Nursery children complete the transition from home, learning the routines of group life and finding a comfortable place among their classmates. They begin to develop their independence and self-esteem through learning simple life skills such as dressing themselves, using appropriate table manners and having classroom responsibilities. The curriculum supports growth in language, pre-reading and writing skills, math, science, music, dance, art and various crafts. Because children this age are sensory learners, they are provided with a wide variety of materials for exploration, including paint, sand, water, and clay. Activities are designed to foster the individuals' developing skills and to focus on their ability to share materials, take turns and to listen, as well as to express their feelings and ideas.
Children in Pre-K use many of the same materials but with greater skill and in more complex ways. They have become more competent with language and can dictate stories, participate in group discussions and solve problems together. Four year olds can work more independently, but are also ready to collaborate with their peers on group block building projects or plan story reenactments with friends. They assume greater responsibility for their classroom through the assigned daily jobs and can direct their increasing attention spans and developing work habits to delve into selected curriculum units.
Over the two-year period, all children will receive a full complement of instruction. The nature of the specific activities will vary depending upon the developmental needs and interests of the children.
Our aim in language development is to increase the children’s use of language, i.e. speaking and listening; to encourage an appreciation of the importance of language; to cultivate an interest in the written word; and to foster a delight in the varied use of language. The following activities help young children discover the uses and value of language:
- “Public” speaking, singing, reciting finger plays and nursery rhymes during circle time.
- Develop the ability to express wants or needs through words rather than by nodding or pointing.
- Daily reading of books, storytelling, plays or puppet shows.
- Classroom discussions about stories and events.
- Recitation of simple poems, passages.
- Introduction to Spanish in Pre-K.
The classroom is an environment rich in print, so children begin to see the relationship of symbol to word, such as:
- Regular singing of the Alphabet Song.
- Match, label and identify letters.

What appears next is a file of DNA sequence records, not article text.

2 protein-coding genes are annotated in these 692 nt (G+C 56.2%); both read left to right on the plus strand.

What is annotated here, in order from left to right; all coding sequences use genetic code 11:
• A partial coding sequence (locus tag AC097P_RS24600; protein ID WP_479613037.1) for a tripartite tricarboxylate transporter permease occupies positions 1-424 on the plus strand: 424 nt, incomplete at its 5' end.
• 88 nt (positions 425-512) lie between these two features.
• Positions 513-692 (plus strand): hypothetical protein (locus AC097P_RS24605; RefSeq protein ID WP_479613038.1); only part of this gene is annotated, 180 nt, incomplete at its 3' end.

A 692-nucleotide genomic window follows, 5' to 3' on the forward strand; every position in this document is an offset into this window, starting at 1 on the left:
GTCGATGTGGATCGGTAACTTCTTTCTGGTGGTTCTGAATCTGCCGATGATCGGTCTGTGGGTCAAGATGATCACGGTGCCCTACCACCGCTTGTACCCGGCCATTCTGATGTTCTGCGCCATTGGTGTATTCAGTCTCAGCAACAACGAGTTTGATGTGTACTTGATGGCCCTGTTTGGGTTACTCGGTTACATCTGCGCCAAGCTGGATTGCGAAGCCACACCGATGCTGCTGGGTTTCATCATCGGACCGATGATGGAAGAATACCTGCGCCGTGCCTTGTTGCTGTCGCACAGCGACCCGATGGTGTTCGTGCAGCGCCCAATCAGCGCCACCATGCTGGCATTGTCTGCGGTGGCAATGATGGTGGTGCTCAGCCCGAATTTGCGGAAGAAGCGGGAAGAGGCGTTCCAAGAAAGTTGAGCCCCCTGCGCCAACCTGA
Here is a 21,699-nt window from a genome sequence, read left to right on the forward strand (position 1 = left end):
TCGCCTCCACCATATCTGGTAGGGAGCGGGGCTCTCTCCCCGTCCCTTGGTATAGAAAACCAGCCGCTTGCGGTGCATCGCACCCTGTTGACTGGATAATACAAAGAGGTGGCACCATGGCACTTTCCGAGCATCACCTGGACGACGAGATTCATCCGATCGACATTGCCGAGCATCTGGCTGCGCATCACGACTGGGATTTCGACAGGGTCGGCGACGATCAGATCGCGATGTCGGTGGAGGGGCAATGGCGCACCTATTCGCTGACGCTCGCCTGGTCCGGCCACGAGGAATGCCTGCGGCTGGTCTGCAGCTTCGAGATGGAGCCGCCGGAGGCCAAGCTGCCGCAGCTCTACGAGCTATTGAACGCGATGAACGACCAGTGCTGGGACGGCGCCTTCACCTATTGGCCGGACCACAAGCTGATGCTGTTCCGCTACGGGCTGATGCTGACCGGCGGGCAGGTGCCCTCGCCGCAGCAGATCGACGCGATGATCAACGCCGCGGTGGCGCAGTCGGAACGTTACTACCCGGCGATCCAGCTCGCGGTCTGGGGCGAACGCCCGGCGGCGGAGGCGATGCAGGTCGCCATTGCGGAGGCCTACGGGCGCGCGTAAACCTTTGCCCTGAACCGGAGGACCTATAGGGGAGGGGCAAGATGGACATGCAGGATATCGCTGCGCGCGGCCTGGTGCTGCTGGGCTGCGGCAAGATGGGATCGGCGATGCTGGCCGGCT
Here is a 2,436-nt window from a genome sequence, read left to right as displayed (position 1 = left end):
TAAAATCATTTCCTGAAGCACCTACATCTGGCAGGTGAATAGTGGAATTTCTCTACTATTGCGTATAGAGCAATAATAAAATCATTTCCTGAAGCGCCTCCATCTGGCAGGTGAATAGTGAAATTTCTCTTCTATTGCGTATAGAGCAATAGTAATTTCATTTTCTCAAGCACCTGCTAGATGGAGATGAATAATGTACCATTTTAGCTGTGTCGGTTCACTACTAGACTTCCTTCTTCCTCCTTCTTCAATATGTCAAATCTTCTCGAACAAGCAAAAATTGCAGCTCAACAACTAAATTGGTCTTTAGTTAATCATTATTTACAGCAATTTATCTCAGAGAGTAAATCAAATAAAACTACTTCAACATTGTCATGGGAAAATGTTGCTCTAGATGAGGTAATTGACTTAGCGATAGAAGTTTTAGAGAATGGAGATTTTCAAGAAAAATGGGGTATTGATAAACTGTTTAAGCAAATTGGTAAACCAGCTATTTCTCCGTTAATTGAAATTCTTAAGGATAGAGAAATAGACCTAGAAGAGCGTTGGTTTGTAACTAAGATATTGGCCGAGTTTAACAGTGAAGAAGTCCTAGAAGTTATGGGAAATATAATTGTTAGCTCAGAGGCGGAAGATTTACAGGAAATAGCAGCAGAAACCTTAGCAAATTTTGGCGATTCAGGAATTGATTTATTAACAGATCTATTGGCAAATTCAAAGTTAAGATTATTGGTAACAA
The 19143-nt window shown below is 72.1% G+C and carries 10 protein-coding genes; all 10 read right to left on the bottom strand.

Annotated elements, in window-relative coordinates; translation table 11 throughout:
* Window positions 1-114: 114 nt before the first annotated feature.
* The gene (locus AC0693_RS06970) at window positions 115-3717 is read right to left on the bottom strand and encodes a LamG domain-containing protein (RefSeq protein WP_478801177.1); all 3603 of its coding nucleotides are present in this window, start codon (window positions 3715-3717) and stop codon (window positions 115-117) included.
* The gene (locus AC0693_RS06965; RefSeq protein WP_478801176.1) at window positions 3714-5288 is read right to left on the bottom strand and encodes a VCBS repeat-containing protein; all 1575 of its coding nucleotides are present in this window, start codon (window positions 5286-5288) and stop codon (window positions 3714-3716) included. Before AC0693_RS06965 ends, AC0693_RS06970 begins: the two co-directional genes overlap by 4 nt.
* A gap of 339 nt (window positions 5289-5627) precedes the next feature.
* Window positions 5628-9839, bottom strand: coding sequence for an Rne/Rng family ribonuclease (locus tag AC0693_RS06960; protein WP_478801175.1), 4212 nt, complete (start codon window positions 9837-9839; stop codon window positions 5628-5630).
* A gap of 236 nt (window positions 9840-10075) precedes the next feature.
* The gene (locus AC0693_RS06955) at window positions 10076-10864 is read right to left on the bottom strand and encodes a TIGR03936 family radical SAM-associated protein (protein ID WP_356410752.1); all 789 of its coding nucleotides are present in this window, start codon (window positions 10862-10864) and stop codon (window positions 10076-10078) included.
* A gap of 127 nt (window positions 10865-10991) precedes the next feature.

- Practice the concepts of left-to-right and top-to-bottom.
- Practice sequencing and pattern.
- Begin practice in acquiring letter-sound correspondences.
- Pair of upper and lower case letters.
- Recognize one’s name and those of classmates in printed form.
- Begin practice in placing letters in alphabetical order.
- Beginning simple reading practice through our "Getting Ready to Read" program.
- Guidance in the proper handling of books.
The following activities support beginning writing skills:
- Open availability of a variety of materials that stimulate interest and practice in writing.
- Through child dictated stories.
- Develop the ability to express one’s thoughts, ideas and experiences.
- Learn to write their name and form letters with an appropriate pencil grip.
- Guided practice in simple handwriting activities and basic handwriting skills.
- Regular modeling of writing on the blackboard and charts.
Many math activities are woven into the Preschool’s day. Materials in the classroom that develop mathematical thinking include anything that can be counted, measured, exchanged, added to, subtracted from, multiplied, or divided. Young children develop mathematical skills when they build with unit blocks, pour water in the water table, count how many children are present at circle time, help set up the snack table with one napkin and cup for each child present, or measure ingredients for a cooking project. These materials allow children to engage in both open-ended exploration and more structured, organized activity with teacher suggestions and direction. The curriculum is designed to increase the children’s understanding of basic mathematical concepts: position and direction, sorting and classifying, shapes, patterns, number sense, time, measurement and problem solving. The following activities support early mathematical skills:
- Rote counting from 1 to 20 (and beyond if ready).
- Numeral recognition from 1 to 20.
- Practice of one-to-one correspondence.
- Match, sort and pattern activities and games.
- Color and shape recognition.
- Games using comparative terms such as large/small; larger/smaller; large/larger/largest).
- Practice of predicting and estimating.
- Introduction to ordinal numbers (first, second, third, etc.).
- Introduction to simple word problems.
- Stories and finger plays, which incorporate numerals and counting.